As of right now, there aren't any clear-cut UCLA-level recruits on the west coast remaining in the 2006 class. In terms of a post player, it would have to be almost a complete sleeper emerging out of practically nowhere. On the perimeter, Russell Westbrook, the 6-1 combo guard at Lawndale (Calif.) Leuzinger, is someone interesting to watch. He has a chance to play some point guard, and grew up playing point guard, which is intriguing, and he's continued to grow, having grown three inches in the last year. He shoots the ball well, but is more of a scorer than a pure shooter, and is a good athlete. He also is a very good student.
In regard to a JC player, it's always an iffy proposition for UCLA to scout JC players. It's difficult for UCLA to find a JC player that has good enough academics, in both the JC and high school, to qualify for UCLA admission. As of now, there aren't any specific JC recruits UCLA is targeting, but that could be something UCLA pursues over the next few months.
If UCLA does get a post for the 2006 class, the priorities for the 2007 class look to be one more post, at least, even possibly using the two scholarships currently earmarked for 2007 for two post players. Much would depend on the talent that is available, and UCLA's chances with it. Along with one post, UCLA could very well target a guard with the second scholarship. With Farmar possibly leaving early, that would make Darren Collison the only true point guard on the squad for possibly a year or more, so you'd like to see UCLA get a player who could at least provide you back-up minutes at the one.
If UCLA does recruit to fill Farmar's scholarship, you'd have to think one of three scholarships for 2007 would be filled by a good ball-handling guard.
UCLA, of course, has already begun scouting the prospects for the class of 2007 (which are currently in their junior year in high school). They really can't seriously recruit 2007 prospects until January of 2006, by NCAA rules, but the Bruin coaches did everthing they could under NCAA guidelines this fall to scout and recruit for 2007.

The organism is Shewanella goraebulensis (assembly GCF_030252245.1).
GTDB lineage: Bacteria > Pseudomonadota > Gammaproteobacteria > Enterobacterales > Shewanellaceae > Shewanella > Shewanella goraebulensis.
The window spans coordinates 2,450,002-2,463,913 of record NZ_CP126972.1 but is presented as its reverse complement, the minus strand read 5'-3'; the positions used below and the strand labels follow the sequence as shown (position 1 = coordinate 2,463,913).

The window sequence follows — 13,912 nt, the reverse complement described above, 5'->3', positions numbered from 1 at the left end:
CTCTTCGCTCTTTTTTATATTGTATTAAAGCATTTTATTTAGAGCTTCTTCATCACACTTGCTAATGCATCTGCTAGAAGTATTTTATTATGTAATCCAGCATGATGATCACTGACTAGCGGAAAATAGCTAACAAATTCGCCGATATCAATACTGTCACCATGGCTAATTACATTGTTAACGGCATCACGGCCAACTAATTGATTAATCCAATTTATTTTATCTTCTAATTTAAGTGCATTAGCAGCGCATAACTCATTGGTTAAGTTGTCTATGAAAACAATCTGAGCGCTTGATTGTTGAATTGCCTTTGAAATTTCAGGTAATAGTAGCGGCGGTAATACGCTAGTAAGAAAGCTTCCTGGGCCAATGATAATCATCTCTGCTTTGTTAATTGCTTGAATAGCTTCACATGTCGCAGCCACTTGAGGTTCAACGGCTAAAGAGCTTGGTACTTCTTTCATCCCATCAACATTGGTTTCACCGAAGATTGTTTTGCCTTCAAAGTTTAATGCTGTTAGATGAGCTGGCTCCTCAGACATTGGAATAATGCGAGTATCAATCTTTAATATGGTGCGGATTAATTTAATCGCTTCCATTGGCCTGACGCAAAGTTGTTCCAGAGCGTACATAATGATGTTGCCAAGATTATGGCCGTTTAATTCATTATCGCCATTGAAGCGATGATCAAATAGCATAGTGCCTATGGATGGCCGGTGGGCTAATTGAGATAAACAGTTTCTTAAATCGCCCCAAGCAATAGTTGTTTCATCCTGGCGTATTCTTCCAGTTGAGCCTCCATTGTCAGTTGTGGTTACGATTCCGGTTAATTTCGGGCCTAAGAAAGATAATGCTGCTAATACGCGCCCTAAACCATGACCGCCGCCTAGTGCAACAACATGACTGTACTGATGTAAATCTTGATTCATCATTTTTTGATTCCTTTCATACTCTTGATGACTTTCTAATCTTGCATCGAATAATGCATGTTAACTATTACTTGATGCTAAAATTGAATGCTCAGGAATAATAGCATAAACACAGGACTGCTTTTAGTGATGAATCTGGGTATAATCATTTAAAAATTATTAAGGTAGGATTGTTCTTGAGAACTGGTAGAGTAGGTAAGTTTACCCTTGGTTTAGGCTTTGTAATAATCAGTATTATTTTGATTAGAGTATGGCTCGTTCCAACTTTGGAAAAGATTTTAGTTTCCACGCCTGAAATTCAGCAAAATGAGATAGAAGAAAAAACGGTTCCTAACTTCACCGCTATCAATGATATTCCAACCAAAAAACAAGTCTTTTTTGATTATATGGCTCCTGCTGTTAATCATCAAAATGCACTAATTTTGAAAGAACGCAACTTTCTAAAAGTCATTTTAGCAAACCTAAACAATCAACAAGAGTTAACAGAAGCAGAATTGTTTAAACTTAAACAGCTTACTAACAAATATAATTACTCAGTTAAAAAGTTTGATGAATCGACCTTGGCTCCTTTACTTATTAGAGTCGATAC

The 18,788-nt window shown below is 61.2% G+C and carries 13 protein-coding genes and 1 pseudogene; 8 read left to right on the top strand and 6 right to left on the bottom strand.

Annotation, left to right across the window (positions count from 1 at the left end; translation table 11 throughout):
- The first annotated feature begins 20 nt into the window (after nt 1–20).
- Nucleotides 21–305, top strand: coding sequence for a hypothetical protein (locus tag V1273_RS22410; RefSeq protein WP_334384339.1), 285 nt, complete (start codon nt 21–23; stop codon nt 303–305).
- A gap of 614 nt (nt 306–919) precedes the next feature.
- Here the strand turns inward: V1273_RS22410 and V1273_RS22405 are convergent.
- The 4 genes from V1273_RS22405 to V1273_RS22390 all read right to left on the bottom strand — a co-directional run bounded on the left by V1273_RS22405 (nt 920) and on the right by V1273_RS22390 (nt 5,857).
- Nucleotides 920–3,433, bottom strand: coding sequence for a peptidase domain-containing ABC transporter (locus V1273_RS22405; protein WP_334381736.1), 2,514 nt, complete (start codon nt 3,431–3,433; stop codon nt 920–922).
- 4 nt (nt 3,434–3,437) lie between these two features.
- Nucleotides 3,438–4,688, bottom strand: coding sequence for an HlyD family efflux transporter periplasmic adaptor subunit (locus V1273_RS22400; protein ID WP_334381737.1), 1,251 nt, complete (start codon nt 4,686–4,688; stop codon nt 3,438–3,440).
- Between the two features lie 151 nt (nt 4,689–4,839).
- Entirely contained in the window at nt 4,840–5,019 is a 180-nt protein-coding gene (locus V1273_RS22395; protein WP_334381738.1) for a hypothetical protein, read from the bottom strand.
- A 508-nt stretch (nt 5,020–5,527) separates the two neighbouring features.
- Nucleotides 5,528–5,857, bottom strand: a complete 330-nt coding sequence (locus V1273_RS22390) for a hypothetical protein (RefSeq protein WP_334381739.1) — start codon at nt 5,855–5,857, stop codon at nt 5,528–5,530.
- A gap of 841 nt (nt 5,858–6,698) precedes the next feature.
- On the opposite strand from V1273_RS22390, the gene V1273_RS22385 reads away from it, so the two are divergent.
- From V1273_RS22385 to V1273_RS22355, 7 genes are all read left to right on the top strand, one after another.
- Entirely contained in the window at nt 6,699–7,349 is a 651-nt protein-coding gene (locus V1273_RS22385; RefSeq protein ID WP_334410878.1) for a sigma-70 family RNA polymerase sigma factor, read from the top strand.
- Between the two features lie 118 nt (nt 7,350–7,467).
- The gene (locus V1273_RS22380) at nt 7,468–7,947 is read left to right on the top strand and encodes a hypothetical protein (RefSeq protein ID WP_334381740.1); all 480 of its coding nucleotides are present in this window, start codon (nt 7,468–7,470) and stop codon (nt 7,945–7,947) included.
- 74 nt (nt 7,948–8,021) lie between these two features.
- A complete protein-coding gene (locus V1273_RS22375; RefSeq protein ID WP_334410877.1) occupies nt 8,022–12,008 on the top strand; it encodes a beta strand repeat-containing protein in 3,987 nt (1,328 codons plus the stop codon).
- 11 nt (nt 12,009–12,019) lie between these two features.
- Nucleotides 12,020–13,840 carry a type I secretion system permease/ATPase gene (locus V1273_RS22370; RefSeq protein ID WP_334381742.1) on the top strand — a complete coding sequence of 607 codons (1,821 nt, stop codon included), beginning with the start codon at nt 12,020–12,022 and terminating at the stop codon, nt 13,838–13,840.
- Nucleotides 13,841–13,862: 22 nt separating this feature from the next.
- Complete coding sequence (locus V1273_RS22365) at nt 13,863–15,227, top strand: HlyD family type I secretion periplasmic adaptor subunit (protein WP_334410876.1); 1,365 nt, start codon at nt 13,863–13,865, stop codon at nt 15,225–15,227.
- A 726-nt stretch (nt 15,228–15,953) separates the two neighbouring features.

Of course, if you're discussing the class of 2007, you have to address the issue of Taylor King, the 6-6 forward from Santa Ana (Calif.) Mater Dei. As we all know, King committed to UCLA before his freshman year in high school, and then de-committed last summer. Many observers considered the King de-commitment a negative, while many others now consider it a positive -- for many reasons -- and it's fruitless to debate the issue. Regardless, it's highly unlikely UCLA would get involved with King again. If, perhaps, UCLA had a scholarship open for the 2007 class and King, from a talent standpoint, fit into their plans, and King comes to UCLA and says he wants to commit again, UCLA would probably consider it. But don't expect UCLA to spend any time recruiting King.
SO, here's a look at the guys we're pretty certain UCLA will recruit for the class of 2007. Of course, there is the usual disclaimer: It's very early on in the process for the class of 2007, so this list will change drastically between now and next summer.
CLEARLY ELITE FOR 2007
Kevin Love, 6-10 C, Lake Oswego (Ore.) High. Love had a great spring and summer, and dominated almost everyone he faced besides Greg Oden. He is the best low-post prospect in the west, regardless of class. His skills are better than most of the post players in the Pac-10 right now; in fact, he probably would have started for UCLA last season, as a sophomore in high school. Not only is he very sophisticated in his low post moves, but he loves to bang, is aggressive and has a mean streak. he also has developed a nice outside touch and can shoot threes. The son of former Duck and NBAer, Stan Love, he is the #3-ranked player in the class of 2007 nationally. The knock on him a bit has been his size, but he's continued to grow and is approaching 6-10. And he's been knocked for his average athleticism, but college basketball fans should thank the gods since that limited athleticism could keep him playing college ball longer. Or it might not. He's definitely a candidate to leave for the NBA after doing his dutiful one year of college. He has some issues with his knees, and hopefully that will keep him college-bound also. Head Coach Ben Howland has taken on Love's recruitment personally. On the first day out during the fall, Howland went to see Love work out. Last summer UCLA emerged as Love's leader, even though he more recently has gone back to listing them among his schools, which also includes North Carolina, Arizona and Duke, among others. North Carolina offered Love and that might change his sentiment. Love is truly the biggest recruit for Howland since he's been at UCLA.